email print share on Facebook share on Twitter share on LinkedIn share on reddit pin on Pinterest

Coralie Fargeat • Director

"I was aiming for something so excessive that it became almost surreal"


- French director Coralie Fargeat talks to us about her explosive debut feature film Revenge, sold around the globe since its premiere at Toronto

Coralie Fargeat • Director
(© Alexandra Fleurantin, Olivier Monge / Les Arcs European Film Festival)

Back from Sundance, Coralie Fargeat tells the exceptional story of Revenge [+see also:
film review
interview: Coralie Fargeat
film profile
, an entirely extraordinary directorial debut, sold worldwide by Charades since premiering at Toronto, and due to make its French debut via Rezo.

Cineuropa: How did Revenge come about?
Coralie Fargeat : I wanted to create a pure genre film in the spirit of what nurtured the cinephile in me. I came up with the idea of a female character who is initially perceived as vulnerable, because she embodies certain ideas in a very sexy and provocative manner – the victim of how people look at her. Before completely transforming, seizing power and escaping the box that she was previously trapped inside. A strong and pure rebirth. The other ingredients followed suite, in particular the desert, which is used as a means of escaping realism and creating a sort of phantasmagoria. As for the rape trigger, it was a symbolic way of encompassing the violence and inequality that women suffer.

(The article continues below - Commercial information)

The film is very physical. How far did you want to go with the expression of violence?
I wanted to build a sensitive and sensory universe. Initially, there are certain feelings in the film that are linked to the sensuality of the bodies, the sun, skin and carnality. These feelings then turn into something harder, cruder, with all the sweat, physical exertion and wounds that I wanted to feel mesmerising in their extremism – and which are actually very violent – but which I also wanted to disconnect from realism in the way that Southern Korean films often do. I was aiming for something so excessive that it became almost surreal.

What about the film's black humour?
I handled the subject matter and the characters’ intentions in the first person because it wasn't about parody or reference. However, I do like it when the characters are so completely immersed in excess, insanity and indignation, that it becomes almost cathartic, funny even.

In terms of the visuals and sound, Revenge is very stylised.
I listened to a lot of electronic music that ultimately impacted the film’s sound identity, which I wanted to be very strong and marked. As for the visual aspect, at the beginning, it’s very intoxicating, juicy, sexy, colourful, full of pop, blues and pinks. I wanted to shift it towards a feeling of heaven on earth, something fun. Then the desert becomes an increasingly imposing character, reaching beyond the characters. One of my references was the most recent Mad Max film, and I played on the blue skies and the colour of blood in particular.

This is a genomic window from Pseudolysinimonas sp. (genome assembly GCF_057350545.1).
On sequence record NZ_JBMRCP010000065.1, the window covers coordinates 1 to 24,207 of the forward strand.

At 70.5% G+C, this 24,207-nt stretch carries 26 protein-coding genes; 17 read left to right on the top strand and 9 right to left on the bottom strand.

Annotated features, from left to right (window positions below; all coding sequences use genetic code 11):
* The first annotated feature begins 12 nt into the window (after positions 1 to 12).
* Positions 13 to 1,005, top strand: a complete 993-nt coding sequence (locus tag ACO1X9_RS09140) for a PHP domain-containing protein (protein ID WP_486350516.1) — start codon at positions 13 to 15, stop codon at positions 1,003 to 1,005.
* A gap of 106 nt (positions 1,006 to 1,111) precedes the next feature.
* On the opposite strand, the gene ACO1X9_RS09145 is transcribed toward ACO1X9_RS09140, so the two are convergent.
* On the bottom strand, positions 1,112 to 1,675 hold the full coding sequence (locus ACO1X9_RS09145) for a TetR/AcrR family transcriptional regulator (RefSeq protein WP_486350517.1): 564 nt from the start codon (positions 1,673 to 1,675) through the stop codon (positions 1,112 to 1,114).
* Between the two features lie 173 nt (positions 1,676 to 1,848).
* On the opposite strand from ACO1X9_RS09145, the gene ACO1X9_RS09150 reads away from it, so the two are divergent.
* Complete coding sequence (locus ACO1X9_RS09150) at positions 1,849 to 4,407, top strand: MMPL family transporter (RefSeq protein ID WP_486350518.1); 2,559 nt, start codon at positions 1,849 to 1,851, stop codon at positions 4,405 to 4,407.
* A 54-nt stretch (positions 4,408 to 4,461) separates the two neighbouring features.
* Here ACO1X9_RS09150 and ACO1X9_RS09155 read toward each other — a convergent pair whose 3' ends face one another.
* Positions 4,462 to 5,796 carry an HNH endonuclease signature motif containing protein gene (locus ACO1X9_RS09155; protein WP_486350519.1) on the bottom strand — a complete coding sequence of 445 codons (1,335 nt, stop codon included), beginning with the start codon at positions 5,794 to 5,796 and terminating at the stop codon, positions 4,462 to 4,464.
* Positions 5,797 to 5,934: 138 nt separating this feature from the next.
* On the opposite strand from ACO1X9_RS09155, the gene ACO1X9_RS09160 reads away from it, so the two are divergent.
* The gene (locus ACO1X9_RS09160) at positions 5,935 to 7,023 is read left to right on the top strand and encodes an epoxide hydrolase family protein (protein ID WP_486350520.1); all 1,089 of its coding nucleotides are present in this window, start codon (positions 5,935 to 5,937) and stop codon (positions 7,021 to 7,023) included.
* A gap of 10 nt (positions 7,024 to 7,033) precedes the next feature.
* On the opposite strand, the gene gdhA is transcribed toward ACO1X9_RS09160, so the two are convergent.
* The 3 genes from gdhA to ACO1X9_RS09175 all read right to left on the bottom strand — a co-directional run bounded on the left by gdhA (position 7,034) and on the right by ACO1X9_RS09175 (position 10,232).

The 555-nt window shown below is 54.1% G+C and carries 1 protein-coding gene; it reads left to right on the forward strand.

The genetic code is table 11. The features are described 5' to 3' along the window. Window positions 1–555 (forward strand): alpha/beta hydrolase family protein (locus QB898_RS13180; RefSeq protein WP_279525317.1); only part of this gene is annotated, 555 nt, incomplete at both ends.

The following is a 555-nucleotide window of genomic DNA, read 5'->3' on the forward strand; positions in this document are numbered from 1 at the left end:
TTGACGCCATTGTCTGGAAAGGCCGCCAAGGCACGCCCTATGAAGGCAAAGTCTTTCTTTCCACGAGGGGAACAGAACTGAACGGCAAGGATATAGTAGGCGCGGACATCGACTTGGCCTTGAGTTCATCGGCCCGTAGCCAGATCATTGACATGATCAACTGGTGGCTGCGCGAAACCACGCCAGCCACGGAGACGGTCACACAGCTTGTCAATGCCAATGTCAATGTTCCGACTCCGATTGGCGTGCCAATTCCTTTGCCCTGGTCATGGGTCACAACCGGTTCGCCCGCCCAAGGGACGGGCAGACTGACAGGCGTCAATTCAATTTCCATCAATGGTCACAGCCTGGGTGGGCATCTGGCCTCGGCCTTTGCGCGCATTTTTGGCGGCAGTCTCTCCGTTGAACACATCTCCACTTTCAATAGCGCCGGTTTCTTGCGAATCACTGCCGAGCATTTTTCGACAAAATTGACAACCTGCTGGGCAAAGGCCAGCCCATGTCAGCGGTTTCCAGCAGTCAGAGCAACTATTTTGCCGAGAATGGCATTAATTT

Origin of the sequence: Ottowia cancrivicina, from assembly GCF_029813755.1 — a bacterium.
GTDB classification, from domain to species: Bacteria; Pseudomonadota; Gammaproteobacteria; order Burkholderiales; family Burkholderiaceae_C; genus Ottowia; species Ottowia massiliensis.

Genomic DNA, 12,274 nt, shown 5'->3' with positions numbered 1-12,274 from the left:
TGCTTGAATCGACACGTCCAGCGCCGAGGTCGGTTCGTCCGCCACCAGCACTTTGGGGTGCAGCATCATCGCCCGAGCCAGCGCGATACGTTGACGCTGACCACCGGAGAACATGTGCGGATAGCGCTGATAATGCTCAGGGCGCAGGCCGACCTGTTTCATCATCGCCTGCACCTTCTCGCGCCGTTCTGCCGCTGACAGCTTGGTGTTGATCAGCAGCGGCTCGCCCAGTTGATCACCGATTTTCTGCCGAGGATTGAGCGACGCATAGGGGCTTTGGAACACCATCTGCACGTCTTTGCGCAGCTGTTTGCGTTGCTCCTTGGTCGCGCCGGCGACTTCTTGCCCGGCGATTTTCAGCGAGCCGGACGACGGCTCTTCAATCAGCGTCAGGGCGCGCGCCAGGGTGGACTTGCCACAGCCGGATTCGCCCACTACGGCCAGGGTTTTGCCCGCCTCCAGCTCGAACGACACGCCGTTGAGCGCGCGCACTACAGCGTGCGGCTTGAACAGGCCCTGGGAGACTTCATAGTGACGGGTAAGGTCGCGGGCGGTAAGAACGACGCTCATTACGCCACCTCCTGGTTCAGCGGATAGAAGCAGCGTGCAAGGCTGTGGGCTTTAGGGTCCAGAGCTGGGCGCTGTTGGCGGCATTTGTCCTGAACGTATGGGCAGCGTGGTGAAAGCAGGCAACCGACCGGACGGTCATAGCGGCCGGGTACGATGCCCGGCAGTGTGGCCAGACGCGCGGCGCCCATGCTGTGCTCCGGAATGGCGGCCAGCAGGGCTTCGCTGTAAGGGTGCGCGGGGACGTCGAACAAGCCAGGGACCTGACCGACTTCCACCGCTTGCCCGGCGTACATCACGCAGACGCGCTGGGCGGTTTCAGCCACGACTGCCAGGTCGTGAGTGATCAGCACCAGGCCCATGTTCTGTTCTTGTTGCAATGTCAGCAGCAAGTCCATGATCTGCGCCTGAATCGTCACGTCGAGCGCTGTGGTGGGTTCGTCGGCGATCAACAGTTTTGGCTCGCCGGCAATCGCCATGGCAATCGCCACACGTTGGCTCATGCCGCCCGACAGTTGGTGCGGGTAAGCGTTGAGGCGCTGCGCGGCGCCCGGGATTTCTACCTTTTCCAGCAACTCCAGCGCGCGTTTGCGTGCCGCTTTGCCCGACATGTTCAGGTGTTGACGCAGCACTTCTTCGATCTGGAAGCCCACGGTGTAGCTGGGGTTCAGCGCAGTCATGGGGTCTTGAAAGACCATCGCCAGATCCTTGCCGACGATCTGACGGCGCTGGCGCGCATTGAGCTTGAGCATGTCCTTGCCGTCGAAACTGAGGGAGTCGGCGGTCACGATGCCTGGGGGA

Very incisive genre films are still quite rare in French production. Is a trend emerging?
What is beginning to change is that a whole generation of individuals is taking the reins – directors, producers, financiers, TV professionals – who tend to be amateurs with this kind of cinema. What will ultimately make the difference is the volume of production and distribution. The more successful attempts there are, the more of an effect training will have. With Raw, Revenge and The Night Eats the World a small wave is developing that has different ways of appropriating a genre that is still carried by sincere auteurs. But it's a hell of a fight because the doors are still far from open.

Revenge offers women a radical solution to male aggression.
This is obviously to be interpreted from a metaphorical point of view (laughs). The solution is not to take out your gun and kill everyone. But the film’s message is about breaking the code of silence, where everything is done to ensure than women remain silent and victims of a social, cultural and societal organisation. They need to make their voices heard and not let any aggression go. And this isn’t just about rape, verbal violence and sexism on social networks is absolutely insane, too. As women, we learn how to handle danger, how to navigate it. It's like swimming with sharks. I hope that the historical revolution that is taking place – the mass awareness of these very deep-seated behaviours and imbalances in society – will lead to a real rebalancing and fundamental change in our mentalities. It’s this second step that will be decisive, but there’s no turning back.

(The article continues below - Commercial information)

(Translated from French)

Did you enjoy reading this article? Please subscribe to our newsletter to receive more stories like this directly in your inbox.

See also

Privacy Policy